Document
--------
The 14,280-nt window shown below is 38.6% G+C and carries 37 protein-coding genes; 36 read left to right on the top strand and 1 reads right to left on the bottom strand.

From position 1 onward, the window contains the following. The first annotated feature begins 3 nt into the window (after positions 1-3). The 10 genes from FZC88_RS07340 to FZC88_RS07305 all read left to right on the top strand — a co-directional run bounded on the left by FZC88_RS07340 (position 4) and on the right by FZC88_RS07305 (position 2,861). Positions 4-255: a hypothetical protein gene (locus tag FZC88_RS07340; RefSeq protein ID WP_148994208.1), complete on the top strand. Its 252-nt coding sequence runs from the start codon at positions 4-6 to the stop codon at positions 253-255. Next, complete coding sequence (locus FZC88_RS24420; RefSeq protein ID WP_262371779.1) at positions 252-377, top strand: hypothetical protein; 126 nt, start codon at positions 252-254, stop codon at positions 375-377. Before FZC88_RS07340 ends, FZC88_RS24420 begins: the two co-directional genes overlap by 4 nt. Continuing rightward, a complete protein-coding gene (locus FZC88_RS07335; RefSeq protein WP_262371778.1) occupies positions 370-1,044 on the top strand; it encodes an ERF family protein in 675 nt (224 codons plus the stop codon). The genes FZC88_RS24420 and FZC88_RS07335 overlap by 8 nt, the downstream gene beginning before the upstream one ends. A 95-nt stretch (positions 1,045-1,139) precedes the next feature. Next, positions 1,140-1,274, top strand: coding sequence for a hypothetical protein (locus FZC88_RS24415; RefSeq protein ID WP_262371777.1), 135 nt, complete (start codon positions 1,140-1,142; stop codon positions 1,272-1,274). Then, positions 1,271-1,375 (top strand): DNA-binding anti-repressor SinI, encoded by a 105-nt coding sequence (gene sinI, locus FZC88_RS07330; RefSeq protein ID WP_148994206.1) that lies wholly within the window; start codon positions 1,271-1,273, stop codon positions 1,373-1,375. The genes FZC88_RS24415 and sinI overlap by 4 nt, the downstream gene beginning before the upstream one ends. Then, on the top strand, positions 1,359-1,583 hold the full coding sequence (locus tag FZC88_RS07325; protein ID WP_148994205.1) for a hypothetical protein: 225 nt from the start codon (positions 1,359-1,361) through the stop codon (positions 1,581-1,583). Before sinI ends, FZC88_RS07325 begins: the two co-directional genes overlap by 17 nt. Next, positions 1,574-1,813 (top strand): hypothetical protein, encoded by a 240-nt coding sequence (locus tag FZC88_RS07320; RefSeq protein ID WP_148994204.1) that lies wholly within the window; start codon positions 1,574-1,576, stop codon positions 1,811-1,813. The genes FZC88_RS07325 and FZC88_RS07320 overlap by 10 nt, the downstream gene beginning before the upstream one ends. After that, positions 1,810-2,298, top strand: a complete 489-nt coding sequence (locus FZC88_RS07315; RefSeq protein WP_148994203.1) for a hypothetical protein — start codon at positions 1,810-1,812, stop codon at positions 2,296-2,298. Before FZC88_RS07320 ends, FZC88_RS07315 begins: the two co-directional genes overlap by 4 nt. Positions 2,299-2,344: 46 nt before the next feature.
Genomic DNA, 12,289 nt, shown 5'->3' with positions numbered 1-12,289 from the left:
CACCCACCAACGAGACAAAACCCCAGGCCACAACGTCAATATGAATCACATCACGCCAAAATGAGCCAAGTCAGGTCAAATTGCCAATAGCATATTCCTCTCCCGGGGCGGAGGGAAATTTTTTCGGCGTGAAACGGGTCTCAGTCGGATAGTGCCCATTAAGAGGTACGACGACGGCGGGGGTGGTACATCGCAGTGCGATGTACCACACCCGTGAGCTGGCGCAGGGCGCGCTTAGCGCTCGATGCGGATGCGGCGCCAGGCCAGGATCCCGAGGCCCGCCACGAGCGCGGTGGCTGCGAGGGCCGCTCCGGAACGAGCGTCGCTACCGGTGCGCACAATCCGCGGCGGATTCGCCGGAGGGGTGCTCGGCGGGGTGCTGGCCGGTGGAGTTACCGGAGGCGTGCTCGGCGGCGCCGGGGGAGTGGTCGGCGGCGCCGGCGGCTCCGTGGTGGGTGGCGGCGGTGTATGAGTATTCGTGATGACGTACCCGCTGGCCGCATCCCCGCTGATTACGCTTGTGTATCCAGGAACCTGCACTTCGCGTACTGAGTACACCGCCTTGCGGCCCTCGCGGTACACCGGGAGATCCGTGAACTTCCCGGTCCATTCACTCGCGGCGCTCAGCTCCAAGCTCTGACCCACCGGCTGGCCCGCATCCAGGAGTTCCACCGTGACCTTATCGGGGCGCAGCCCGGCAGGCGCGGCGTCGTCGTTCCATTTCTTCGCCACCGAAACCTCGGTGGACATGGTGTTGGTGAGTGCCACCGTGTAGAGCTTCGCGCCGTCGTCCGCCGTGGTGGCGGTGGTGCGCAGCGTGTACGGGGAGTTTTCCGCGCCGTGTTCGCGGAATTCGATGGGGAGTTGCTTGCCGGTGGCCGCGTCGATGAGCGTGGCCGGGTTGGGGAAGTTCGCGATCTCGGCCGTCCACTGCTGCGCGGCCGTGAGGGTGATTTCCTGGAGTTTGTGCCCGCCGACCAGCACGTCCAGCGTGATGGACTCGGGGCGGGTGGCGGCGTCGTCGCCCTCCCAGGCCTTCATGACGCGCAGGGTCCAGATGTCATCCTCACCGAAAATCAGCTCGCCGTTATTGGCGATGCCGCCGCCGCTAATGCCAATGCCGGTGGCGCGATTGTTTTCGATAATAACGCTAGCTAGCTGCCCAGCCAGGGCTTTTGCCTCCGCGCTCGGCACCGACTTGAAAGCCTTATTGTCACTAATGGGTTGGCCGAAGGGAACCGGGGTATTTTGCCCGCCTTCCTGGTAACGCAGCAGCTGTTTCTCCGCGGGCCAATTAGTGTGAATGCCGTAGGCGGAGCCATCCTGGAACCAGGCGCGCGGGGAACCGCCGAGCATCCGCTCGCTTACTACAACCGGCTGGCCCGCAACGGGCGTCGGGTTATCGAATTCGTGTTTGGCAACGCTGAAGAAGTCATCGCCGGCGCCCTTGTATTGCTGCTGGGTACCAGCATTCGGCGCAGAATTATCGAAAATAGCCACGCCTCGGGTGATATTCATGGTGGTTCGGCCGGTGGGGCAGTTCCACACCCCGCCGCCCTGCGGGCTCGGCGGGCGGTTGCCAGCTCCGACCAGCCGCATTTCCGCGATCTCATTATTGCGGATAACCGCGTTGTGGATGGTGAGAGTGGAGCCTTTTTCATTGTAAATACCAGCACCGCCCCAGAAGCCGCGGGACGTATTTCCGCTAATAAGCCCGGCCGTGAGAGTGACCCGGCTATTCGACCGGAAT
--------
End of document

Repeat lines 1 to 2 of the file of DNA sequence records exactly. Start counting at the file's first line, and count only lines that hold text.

The 14,280-nt window shown below is 38.6% G+C and carries 37 protein-coding genes; 36 read left to right on the top strand and 1 reads right to left on the bottom strand.

From position 1 onward, the window contains the following. The first annotated feature begins 3 nt into the window (after positions 1-3). The 10 genes from FZC88_RS07340 to FZC88_RS07305 all read left to right on the top strand — a co-directional run bounded on the left by FZC88_RS07340 (position 4) and on the right by FZC88_RS07305 (position 2,861). Positions 4-255: a hypothetical protein gene (locus tag FZC88_RS07340; RefSeq protein ID WP_148994208.1), complete on the top strand. Its 252-nt coding sequence runs from the start codon at positions 4-6 to the stop codon at positions 253-255. Next, complete coding sequence (locus FZC88_RS24420; RefSeq protein ID WP_262371779.1) at positions 252-377, top strand: hypothetical protein; 126 nt, start codon at positions 252-254, stop codon at positions 375-377. Before FZC88_RS07340 ends, FZC88_RS24420 begins: the two co-directional genes overlap by 4 nt. Continuing rightward, a complete protein-coding gene (locus FZC88_RS07335; RefSeq protein WP_262371778.1) occupies positions 370-1,044 on the top strand; it encodes an ERF family protein in 675 nt (224 codons plus the stop codon). The genes FZC88_RS24420 and FZC88_RS07335 overlap by 8 nt, the downstream gene beginning before the upstream one ends. A 95-nt stretch (positions 1,045-1,139) precedes the next feature. Next, positions 1,140-1,274, top strand: coding sequence for a hypothetical protein (locus FZC88_RS24415; RefSeq protein ID WP_262371777.1), 135 nt, complete (start codon positions 1,140-1,142; stop codon positions 1,272-1,274). Then, positions 1,271-1,375 (top strand): DNA-binding anti-repressor SinI, encoded by a 105-nt coding sequence (gene sinI, locus FZC88_RS07330; RefSeq protein ID WP_148994206.1) that lies wholly within the window; start codon positions 1,271-1,273, stop codon positions 1,373-1,375. The genes FZC88_RS24415 and sinI overlap by 4 nt, the downstream gene beginning before the upstream one ends. Then, on the top strand, positions 1,359-1,583 hold the full coding sequence (locus tag FZC88_RS07325; protein ID WP_148994205.1) for a hypothetical protein: 225 nt from the start codon (positions 1,359-1,361) through the stop codon (positions 1,581-1,583). Before sinI ends, FZC88_RS07325 begins: the two co-directional genes overlap by 17 nt. Next, positions 1,574-1,813 (top strand): hypothetical protein, encoded by a 240-nt coding sequence (locus tag FZC88_RS07320; RefSeq protein ID WP_148994204.1) that lies wholly within the window; start codon positions 1,574-1,576, stop codon positions 1,811-1,813. The genes FZC88_RS07325 and FZC88_RS07320 overlap by 10 nt, the downstream gene beginning before the upstream one ends. After that, positions 1,810-2,298, top strand: a complete 489-nt coding sequence (locus FZC88_RS07315; RefSeq protein WP_148994203.1) for a hypothetical protein — start codon at positions 1,810-1,812, stop codon at positions 2,296-2,298. Before FZC88_RS07320 ends, FZC88_RS07315 begins: the two co-directional genes overlap by 4 nt. Positions 2,299-2,344: 46 nt before the next feature.